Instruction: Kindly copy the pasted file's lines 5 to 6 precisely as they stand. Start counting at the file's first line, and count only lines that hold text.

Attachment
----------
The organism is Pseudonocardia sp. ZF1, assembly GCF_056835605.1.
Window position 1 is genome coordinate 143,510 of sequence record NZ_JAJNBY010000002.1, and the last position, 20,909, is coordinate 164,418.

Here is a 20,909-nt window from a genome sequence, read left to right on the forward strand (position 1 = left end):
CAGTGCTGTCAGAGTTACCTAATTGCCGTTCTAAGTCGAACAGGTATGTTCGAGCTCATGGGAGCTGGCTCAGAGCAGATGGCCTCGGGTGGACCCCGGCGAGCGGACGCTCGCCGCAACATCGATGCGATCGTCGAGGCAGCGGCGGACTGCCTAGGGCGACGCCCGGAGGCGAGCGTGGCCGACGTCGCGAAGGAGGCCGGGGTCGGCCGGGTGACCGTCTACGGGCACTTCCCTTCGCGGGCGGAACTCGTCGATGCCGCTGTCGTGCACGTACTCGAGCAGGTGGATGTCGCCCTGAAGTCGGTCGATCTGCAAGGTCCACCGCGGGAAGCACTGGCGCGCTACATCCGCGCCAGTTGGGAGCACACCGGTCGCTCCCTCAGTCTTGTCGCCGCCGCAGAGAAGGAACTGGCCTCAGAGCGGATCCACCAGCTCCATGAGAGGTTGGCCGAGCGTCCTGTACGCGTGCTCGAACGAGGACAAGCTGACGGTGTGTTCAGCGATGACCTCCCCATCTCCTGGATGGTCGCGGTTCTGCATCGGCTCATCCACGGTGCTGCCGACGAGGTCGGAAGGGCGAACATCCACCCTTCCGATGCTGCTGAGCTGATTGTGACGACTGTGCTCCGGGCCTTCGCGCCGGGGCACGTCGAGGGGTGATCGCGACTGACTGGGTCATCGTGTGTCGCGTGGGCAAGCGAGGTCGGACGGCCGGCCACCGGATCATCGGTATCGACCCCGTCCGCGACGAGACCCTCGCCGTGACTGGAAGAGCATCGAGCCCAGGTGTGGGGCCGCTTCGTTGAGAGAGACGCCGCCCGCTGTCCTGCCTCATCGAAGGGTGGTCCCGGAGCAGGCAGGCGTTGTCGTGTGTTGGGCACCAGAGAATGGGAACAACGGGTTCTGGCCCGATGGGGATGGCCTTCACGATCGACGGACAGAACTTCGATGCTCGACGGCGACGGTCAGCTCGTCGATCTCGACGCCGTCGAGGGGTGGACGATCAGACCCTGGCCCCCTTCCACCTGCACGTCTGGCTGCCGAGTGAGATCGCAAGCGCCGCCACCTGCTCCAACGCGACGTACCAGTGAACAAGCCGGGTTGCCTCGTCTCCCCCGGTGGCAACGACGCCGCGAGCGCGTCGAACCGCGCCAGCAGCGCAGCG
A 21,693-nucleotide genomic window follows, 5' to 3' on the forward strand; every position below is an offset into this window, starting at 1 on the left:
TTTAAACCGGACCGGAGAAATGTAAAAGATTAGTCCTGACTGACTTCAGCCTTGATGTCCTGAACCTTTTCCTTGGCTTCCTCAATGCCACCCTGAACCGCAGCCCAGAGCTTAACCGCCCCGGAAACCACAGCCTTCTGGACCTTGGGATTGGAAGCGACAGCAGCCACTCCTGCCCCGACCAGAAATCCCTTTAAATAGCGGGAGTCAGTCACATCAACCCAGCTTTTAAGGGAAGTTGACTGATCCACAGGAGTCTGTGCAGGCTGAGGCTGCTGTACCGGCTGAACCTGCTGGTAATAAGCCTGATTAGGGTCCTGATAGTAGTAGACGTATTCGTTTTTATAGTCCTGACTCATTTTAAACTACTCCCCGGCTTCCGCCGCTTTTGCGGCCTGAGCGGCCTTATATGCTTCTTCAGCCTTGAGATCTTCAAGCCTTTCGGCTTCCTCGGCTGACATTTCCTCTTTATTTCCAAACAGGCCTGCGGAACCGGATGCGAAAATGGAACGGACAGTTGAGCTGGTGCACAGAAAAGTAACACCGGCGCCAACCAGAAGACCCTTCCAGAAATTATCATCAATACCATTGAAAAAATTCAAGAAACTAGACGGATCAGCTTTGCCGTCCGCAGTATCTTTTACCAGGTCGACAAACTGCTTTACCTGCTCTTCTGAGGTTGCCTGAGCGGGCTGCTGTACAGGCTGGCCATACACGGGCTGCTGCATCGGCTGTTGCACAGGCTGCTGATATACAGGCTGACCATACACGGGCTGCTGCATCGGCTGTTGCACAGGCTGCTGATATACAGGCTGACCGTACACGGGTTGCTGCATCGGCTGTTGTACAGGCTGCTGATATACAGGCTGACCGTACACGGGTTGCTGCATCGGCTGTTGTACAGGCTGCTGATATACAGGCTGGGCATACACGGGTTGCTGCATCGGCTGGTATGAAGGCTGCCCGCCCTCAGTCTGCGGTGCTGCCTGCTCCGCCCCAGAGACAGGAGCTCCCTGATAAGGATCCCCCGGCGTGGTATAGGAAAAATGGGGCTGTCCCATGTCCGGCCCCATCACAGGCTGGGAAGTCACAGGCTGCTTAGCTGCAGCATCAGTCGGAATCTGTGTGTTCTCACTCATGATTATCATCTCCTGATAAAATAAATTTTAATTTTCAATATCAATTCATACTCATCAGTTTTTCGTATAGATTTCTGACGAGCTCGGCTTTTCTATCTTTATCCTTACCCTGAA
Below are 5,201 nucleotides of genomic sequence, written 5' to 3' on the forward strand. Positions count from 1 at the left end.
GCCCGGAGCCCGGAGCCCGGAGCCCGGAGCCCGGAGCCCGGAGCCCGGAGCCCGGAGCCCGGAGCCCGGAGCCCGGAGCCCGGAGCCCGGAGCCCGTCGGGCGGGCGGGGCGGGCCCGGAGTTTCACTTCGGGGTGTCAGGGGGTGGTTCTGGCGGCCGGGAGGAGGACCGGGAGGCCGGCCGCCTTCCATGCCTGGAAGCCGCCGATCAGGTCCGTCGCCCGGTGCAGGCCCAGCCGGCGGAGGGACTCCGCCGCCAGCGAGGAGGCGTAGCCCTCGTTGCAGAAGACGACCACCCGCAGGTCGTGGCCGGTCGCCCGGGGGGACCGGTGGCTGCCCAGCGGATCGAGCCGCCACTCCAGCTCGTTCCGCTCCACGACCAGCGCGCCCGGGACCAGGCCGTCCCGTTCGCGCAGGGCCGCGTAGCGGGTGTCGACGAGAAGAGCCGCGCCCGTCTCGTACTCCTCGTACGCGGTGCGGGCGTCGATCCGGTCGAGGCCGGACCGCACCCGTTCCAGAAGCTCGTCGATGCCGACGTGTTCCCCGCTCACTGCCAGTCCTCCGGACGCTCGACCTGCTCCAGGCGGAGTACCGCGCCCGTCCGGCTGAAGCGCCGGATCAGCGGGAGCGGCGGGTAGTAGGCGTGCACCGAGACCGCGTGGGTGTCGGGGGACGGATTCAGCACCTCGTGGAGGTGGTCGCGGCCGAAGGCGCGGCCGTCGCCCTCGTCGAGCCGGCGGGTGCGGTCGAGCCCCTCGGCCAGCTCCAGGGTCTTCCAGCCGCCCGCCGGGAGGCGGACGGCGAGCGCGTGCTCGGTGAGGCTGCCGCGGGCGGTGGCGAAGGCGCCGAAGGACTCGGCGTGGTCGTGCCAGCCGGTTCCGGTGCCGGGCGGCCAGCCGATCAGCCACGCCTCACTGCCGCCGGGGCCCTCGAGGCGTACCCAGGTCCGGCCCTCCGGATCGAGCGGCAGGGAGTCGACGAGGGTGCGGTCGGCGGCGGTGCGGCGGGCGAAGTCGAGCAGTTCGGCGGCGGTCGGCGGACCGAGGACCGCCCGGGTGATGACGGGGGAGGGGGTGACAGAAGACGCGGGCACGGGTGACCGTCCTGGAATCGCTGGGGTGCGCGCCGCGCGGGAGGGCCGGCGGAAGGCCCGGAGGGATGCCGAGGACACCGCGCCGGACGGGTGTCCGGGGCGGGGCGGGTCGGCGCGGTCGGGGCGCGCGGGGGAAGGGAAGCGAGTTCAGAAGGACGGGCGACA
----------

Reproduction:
A 21,693-nucleotide genomic window follows, 5' to 3' on the forward strand; every position below is an offset into this window, starting at 1 on the left:
TTTAAACCGGACCGGAGAAATGTAAAAGATTAGTCCTGACTGACTTCAGCCTTGATGTCCTGAACCTTTTCCTTGGCTTCCTCAATGCCACCCTGAACCGCAGCCCAGAGCTTAACCGCCCCGGAAACCACAGCCTTCTGGACCTTGGGATTGGAAGCGACAGCAGCCACTCCTGCCCCGACCAGAAATCCCTTTAAATAGCGGGAGTCAGTCACATCAACCCAGCTTTTAAGGGAAGTTGACTGATCCACAGGAGTCTGTGCAGGCTGAGGCTGCTGTACCGGCTGAACCTGCTGGTAATAAGCCTGATTAGGGTCCTGATAGTAGTAGACGTATTCGTTTTTATAGTCCTGACTCATTTTAAACTACTCCCCGGCTTCCGCCGCTTTTGCGGCCTGAGCGGCCTTATATGCTTCTTCAGCCTTGAGATCTTCAAGCCTTTCGGCTTCCTCGGCTGACATTTCCTCTTTATTTCCAAACAGGCCTGCGGAACCGGATGCGAAAATGGAACGGACAGTTGAGCTGGTGCACAGAAAAGTAACACCGGCGCCAACCAGAAGACCCTTCCAGAAATTATCATCAATACCATTGAAAAAATTCAAGAAACTAGACGGATCAGCTTTGCCGTCCGCAGTATCTTTTACCAGGTCGACAAACTGCTTTACCTGCTCTTCTGAGGTTGCCTGAGCGGGCTGCTGTACAGGCTGGCCATACACGGGCTGCTGCATCGGCTGTTGCACAGGCTGCTGATATACAGGCTGACCATACACGGGCTGCTGCATCGGCTGTTGCACAGGCTGCTGATATACAGGCTGACCGTACACGGGTTGCTGCATCGGCTGTTGTACAGGCTGCTGATATACAGGCTGACCGTACACGGGTTGCTGCATCGGCTGTTGTACAGGCTGCTGATATACAGGCTGGGCATACACGGGTTGCTGCATCGGCTGGTATGAAGGCTGCCCGCCCTCAGTCTGCGGTGCTGCCTGCTCCGCCCCAGAGACAGGAGCTCCCTGATAAGGATCCCCCGGCGTGGTATAGGAAAAATGGGGCTGTCCCATGTCCGGCCCCATCACAGGCTGGGAAGTCACAGGCTGCTTAGCTGCAGCATCAGTCGGAATCTGTGTGTTCTCACTCATGATTATCATCTCCTGATAAAATAAATTTTAATTTTCAATATCAATTCATACTCATCAGTTTTTCGTATAGATTTCTGACGAGCTCGGCTTTTCTATCTTTATCCTTACCCTGAA